12. Belanger HG, Proctor-Weber Z, Kretzmer T, Kim M, French LM, Vanderploeg RD. Symptom complaints following reports of blast versus non-blast mild TBI: does mechanism of injury matter? Clin Neuropsychol (2011) 25:702–15. doi:10.1080/13854046.2011.566892
13. Schultz BA, Cifu DX, Mcnamee S, Nichols M, Carne W. Assessment and treatment of common persistent sequelae following blast induced mild traumatic brain injury. NeuroRehabilitation (2011) 28:309–20. doi:10.3233/NRE-2011-0659
19. Chandra N, Ganpule S, Kleinschmit NN, Feng R, Holmberg AD, Sundaramurthy A, et al. Evolution of blast wave profiles in simulated air blasts: experiment and computational modeling. Shock Waves (2012) 22:403–15. doi:10.1007/s00193-012-0399-2
20. Selvan V, Ganpule S, Kleinschmit N, Chandra N. Blast wave loading pathways in heterogeneous material systems-experimental and numerical approaches. J Biomech Eng (2013) 135:61002–14. doi:10.1115/1.4024132
21. Warden DL, French LM, Shupenko L, Fargus J, Riedy G, Erickson ME, et al. Case report of a soldier with primary blast brain injury. Neuroimage (2009) 47(Suppl 2):T152–3. doi:10.1016/j.neuroimage.2009.01.060
22. Arun P, Spadaro J, John J, Gharavi RB, Bentley TB, Nambiar MP. Studies on blast traumatic brain injury using in-vitro model with shock tube. Neuroreport (2011) 22:379–84. doi:10.1097/WNR.0b013e328346b138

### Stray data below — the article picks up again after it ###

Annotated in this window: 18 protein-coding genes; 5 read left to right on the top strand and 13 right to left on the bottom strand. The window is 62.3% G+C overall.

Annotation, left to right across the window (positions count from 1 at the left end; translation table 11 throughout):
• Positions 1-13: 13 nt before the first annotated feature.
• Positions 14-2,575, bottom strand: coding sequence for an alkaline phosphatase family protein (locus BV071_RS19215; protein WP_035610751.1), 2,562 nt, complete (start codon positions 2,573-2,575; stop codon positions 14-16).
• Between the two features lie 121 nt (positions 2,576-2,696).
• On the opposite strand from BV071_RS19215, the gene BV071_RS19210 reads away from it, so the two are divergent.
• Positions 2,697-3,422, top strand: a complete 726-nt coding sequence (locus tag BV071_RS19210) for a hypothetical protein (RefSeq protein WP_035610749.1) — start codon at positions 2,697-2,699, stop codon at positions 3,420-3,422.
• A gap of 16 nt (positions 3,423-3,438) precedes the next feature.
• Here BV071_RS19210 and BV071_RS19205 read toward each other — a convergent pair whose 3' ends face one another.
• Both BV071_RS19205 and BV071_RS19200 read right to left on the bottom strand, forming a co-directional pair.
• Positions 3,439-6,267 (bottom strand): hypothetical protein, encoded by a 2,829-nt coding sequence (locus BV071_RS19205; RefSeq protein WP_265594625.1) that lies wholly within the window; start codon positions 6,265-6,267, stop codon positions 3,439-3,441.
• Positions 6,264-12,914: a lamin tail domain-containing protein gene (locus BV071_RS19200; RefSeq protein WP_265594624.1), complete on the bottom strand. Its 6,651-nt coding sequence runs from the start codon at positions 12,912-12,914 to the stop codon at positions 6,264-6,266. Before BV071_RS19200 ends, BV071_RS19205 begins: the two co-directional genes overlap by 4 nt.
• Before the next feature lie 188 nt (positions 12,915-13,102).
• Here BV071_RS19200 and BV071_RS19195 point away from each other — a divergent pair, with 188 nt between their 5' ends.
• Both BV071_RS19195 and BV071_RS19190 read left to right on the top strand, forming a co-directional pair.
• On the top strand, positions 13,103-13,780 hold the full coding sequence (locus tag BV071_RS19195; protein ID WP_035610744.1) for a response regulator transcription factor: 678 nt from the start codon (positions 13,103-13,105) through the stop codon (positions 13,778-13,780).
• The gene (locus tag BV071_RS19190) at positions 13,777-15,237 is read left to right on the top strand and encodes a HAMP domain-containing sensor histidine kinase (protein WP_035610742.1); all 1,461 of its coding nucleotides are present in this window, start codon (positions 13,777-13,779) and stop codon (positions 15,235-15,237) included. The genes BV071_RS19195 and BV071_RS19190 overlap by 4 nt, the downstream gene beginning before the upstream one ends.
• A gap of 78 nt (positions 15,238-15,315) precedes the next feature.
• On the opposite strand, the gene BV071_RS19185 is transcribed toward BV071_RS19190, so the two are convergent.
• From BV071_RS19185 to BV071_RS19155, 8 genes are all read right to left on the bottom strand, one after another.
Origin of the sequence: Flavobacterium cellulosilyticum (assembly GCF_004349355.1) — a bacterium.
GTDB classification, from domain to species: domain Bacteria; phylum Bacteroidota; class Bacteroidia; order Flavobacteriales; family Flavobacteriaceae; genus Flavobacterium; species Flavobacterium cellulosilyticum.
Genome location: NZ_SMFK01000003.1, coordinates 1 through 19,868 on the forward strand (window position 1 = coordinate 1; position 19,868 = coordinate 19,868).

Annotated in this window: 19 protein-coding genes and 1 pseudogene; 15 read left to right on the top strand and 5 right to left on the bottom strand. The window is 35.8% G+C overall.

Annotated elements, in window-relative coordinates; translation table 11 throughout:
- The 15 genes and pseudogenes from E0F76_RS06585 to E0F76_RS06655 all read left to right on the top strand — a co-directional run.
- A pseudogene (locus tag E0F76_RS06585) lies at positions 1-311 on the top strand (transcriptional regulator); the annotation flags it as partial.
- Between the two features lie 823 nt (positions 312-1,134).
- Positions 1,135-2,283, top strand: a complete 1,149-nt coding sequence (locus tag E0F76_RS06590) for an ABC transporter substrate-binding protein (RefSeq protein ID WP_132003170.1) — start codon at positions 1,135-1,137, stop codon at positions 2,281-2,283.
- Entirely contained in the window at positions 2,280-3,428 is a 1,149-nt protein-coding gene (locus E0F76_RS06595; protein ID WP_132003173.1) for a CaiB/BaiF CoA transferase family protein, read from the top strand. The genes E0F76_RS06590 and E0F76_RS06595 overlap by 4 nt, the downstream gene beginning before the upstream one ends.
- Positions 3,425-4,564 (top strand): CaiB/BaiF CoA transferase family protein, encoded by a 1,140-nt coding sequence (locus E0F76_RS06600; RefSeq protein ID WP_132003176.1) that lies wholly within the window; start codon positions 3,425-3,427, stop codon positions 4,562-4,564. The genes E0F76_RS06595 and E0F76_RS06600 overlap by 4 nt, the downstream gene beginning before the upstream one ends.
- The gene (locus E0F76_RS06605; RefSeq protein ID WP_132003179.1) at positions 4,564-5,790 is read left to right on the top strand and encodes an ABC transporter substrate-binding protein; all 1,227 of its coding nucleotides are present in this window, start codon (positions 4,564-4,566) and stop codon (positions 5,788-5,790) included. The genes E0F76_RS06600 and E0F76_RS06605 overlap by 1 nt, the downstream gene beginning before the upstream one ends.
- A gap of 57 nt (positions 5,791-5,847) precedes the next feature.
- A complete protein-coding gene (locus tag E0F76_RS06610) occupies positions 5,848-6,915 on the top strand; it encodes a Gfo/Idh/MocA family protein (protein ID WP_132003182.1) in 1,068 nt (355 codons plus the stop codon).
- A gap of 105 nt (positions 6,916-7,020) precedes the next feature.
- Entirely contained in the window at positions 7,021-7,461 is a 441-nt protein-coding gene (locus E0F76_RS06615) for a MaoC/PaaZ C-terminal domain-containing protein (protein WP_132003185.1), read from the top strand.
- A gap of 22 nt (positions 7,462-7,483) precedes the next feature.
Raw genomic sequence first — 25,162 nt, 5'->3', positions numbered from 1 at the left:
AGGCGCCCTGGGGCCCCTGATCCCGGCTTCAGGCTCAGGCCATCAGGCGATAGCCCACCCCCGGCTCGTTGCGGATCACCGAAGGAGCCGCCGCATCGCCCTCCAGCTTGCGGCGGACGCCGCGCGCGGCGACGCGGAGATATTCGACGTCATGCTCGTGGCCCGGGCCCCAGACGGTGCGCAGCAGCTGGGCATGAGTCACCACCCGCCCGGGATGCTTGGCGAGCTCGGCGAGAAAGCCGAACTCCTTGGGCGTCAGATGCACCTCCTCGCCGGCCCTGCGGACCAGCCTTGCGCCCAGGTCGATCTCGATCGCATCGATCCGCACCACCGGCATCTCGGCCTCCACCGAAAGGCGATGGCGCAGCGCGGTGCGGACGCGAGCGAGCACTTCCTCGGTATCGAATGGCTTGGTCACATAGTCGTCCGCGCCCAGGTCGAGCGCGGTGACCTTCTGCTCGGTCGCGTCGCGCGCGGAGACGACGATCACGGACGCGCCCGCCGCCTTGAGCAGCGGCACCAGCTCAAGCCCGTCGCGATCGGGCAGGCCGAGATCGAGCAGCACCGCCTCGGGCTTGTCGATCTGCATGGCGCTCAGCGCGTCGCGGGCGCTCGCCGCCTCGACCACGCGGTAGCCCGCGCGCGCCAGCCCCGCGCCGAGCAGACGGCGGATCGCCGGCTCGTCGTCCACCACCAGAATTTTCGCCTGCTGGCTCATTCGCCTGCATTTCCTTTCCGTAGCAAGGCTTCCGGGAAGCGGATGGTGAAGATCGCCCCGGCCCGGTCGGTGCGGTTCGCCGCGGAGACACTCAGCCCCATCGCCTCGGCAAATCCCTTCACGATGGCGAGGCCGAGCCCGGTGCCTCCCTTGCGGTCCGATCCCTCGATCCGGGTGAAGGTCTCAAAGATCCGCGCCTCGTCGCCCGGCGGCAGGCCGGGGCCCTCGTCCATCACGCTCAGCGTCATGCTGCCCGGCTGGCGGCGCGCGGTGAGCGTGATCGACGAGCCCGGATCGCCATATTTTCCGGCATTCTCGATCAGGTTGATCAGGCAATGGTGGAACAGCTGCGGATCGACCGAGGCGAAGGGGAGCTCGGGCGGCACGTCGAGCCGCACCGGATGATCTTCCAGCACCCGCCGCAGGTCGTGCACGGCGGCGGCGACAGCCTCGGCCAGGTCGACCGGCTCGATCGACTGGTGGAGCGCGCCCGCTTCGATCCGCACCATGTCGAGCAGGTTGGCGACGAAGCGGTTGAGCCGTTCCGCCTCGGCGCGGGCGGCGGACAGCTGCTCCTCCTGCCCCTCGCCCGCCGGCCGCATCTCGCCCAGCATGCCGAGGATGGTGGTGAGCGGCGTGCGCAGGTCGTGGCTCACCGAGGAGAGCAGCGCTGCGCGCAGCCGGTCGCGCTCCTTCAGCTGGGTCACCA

23. Baker AJ, Topolovec-Vranic J, Michalak A, Pollmann-Mudryj MA, Ouchterlony D, Cheung B, et al. Controlled blast exposure during forced explosive entry training and mild traumatic brain injury. J Trauma (2011) 71:S472–7. doi:10.1097/TA.0b013e318232e7da
27. Celander H, Clemedson CJ, Ericsson UA, Hultman HI. A study on the relation between the duration of a shock wave and the severity of the blast injury produced by it. Acta Physiol Scand (1955) 33:14–8. doi:10.1111/j.1748-1716.1955.tb01189.x
33. Svetlov SI, Prima V, Kirk DR, Gutierrez H, Curley KC, Hayes RL, et al. Morphologic and biochemical characterization of brain injury in a model of controlled blast overpressure exposure. J Trauma (2010) 69:795–804. doi:10.1097/TA.0b013e3181bbd885
34. Valiyaveettil M, Alamneh Y, Wang Y, Arun P, Oguntayo S, Wei Y, et al. Contribution of systemic factors in the pathophysiology of repeated blast-induced neurotrauma. Neurosci Lett (2013) 539:1–6. doi:10.1016/j.neulet.2013.01.028
36. Saljo A, Bao F, Haglid KG, Hansson HA. Blast exposure causes redistribution of phosphorylated neurofilament subunits in neurons of the adult rat brain. J Neurotrauma (2000) 17:719–26. doi:10.1089/089771500415454
37. Saljo A, Bao F, Hamberger A, Haglid KG, Hansson HA. Exposure to short-lasting impulse noise causes microglial and astroglial cell activation in the adult rat brain. Pathophysiology (2001) 8:105–11. doi:10.1016/S0928-4680(01)00067-0
38. Saljo A, Bao F, Jingshan S, Hamberger A, Hansson HA, Haglid KG. Exposure to short-lasting impulse noise causes neuronal c-Jun expression and induction of apoptosis in the adult rat brain. J Neurotrauma (2002) 19:985–91. doi:10.1089/089771502753594945
39. Saljo A, Huang YL, Hansson HA. Impulse noise transiently increased the permeability of nerve and glial cell membranes, an effect accentuated by a recent brain injury. J Neurotrauma (2003) 20:787–94. doi:10.1089/089771503767870014